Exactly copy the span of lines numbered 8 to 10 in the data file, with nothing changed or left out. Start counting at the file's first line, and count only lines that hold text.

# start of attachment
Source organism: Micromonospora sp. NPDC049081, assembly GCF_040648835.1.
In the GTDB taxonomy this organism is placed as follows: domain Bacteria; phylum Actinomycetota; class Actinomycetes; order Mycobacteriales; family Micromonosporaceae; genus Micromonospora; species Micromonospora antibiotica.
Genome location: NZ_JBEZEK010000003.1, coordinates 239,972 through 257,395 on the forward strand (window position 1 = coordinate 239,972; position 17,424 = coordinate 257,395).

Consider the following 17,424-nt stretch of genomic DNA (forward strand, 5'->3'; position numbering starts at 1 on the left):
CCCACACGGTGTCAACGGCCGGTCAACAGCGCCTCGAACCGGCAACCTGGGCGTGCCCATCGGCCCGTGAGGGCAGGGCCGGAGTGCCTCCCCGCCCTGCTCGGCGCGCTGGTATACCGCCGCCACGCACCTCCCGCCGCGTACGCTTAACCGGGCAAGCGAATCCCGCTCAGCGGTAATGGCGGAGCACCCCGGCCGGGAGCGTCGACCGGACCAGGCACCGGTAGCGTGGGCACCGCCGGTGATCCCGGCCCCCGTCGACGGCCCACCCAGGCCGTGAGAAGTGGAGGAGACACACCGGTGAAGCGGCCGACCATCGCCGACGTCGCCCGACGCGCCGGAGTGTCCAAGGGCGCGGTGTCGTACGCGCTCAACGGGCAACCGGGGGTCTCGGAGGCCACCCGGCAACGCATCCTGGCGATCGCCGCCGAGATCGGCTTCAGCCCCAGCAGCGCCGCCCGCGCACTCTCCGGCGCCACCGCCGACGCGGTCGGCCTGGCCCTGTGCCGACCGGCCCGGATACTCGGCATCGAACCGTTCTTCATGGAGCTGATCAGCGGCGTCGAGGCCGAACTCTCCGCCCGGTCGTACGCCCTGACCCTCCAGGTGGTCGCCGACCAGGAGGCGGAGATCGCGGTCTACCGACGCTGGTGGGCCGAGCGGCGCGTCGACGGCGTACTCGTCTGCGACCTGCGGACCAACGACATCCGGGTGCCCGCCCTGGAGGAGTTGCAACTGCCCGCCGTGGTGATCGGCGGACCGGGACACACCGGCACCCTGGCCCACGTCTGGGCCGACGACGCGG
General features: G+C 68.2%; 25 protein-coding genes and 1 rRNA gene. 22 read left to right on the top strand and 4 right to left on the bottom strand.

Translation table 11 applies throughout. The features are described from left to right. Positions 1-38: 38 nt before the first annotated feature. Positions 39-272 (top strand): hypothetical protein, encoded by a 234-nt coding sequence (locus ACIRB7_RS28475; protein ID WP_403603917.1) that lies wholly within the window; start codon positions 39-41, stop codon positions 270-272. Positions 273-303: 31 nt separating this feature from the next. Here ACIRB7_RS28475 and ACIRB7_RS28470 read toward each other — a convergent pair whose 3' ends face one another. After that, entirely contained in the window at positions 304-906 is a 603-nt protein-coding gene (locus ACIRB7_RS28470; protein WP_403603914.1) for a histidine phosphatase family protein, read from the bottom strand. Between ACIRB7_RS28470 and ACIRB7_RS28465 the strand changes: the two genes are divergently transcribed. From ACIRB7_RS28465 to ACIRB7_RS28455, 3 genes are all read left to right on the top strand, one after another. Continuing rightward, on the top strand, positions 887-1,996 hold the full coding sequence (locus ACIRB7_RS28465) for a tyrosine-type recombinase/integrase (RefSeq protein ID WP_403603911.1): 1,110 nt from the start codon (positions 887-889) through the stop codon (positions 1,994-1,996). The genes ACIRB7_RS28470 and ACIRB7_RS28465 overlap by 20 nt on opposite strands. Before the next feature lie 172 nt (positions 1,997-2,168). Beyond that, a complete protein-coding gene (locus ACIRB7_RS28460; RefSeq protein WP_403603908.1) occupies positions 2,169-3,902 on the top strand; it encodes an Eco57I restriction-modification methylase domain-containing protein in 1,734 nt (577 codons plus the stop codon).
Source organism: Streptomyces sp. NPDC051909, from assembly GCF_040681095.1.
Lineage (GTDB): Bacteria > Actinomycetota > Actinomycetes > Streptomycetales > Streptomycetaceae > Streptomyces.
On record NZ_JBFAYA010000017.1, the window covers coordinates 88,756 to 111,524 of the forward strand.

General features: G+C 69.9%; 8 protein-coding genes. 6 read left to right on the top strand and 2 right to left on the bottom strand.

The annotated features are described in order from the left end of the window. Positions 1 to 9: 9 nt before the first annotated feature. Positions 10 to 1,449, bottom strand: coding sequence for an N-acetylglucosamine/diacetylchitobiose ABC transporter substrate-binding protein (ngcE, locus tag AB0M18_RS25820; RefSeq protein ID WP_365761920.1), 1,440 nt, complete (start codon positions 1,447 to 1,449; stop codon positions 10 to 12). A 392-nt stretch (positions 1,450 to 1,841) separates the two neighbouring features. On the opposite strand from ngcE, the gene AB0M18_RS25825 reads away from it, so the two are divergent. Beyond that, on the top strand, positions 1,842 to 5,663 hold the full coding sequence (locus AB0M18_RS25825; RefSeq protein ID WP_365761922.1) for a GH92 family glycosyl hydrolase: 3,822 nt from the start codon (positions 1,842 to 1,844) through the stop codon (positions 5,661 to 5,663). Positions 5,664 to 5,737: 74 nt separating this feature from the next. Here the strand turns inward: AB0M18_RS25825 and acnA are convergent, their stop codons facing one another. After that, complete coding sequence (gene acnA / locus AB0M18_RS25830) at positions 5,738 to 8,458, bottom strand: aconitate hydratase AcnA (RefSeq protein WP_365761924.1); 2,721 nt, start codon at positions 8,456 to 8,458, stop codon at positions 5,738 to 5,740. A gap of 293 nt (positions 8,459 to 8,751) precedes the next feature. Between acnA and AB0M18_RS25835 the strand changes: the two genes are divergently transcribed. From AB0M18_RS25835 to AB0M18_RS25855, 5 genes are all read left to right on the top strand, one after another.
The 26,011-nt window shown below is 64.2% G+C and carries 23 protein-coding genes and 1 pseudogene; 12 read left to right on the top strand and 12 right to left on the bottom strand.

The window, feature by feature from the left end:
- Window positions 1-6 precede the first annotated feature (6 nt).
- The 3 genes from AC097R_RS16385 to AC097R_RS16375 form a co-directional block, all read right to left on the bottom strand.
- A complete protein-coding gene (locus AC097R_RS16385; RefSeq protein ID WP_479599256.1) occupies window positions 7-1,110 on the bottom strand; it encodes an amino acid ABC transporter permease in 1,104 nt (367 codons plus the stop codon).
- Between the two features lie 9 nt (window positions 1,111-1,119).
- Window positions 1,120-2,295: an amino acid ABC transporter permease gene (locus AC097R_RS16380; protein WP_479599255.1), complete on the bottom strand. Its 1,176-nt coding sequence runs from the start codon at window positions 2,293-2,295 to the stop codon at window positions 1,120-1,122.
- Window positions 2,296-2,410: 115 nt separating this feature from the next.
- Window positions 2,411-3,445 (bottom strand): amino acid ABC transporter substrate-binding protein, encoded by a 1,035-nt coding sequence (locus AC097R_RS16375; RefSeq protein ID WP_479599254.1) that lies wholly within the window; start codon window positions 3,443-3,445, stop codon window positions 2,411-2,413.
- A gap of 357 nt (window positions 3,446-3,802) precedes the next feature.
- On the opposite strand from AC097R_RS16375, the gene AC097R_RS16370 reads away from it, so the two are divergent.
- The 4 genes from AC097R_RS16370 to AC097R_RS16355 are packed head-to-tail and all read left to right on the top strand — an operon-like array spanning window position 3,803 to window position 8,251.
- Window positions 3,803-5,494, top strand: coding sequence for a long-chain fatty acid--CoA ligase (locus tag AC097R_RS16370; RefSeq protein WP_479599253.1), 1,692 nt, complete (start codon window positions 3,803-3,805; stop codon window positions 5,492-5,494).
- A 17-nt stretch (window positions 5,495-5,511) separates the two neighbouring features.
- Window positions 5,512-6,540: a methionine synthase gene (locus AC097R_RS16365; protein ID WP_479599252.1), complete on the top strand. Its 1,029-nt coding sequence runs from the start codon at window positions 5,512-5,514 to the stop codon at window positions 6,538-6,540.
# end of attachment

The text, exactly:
Source organism: Streptomyces sp. NPDC051909, from assembly GCF_040681095.1.
Lineage (GTDB): Bacteria > Actinomycetota > Actinomycetes > Streptomycetales > Streptomycetaceae > Streptomyces.
On record NZ_JBFAYA010000017.1, the window covers coordinates 88,756 to 111,524 of the forward strand.